"We have discovered that monsters actually have histories," says associate professor of anthropology and religious studies director Angela Zito, who is teaching a new undergraduate seminar on "Vampires, Zombies and Other Monsters" in the College of Arts and Science this semester. "They arise to address specific fears in people's social lives, and studying them gives us a wonderful window on those transformations. I chose vampires and zombies because they are monsters that are transformed humans, unlike aliens or Godzilla, and thus tell us a lot about what people in different times and places desire and fear."
Given the popularity of TV shows like The Walking Dead and Game of Thrones (with its increasingly prevalent zombie plotline)—and polls that show that 34% Americans believe in ghosts and 21% believe in witches—the course, which blends monster studies (in literature and film), anthropology, and religious studies, couldn't be timelier.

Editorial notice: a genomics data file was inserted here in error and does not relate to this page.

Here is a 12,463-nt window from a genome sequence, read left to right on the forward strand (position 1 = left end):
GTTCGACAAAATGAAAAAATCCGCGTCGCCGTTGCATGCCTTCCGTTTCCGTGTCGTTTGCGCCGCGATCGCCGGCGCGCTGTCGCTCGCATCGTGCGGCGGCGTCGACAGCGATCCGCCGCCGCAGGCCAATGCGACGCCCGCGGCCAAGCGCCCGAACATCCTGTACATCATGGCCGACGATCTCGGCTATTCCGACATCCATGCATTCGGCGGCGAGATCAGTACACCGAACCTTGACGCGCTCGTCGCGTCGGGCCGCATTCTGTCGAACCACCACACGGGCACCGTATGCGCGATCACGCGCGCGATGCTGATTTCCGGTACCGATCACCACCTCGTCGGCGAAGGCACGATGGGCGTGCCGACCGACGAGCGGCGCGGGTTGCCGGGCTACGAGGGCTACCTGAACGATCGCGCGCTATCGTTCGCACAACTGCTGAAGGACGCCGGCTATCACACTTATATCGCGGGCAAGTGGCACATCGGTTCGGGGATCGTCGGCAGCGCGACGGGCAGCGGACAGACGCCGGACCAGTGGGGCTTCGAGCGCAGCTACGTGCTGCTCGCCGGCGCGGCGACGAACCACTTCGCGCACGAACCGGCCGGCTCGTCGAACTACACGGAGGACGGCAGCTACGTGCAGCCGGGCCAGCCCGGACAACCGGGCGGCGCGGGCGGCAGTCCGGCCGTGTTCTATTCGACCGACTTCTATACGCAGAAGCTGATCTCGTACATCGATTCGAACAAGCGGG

"One of the most exciting class sessions was when we finally moved from our initial deep dive into Dracula—the novel, the films—and started reading about zombies," Zito says. "Differences were exciting—vampires are so individual, so full of motivation and agency; zombies, not so much. But students saw immediately that zombies are a better metaphor for life under modern capitalist consumption—that they are, truly, our best current monster.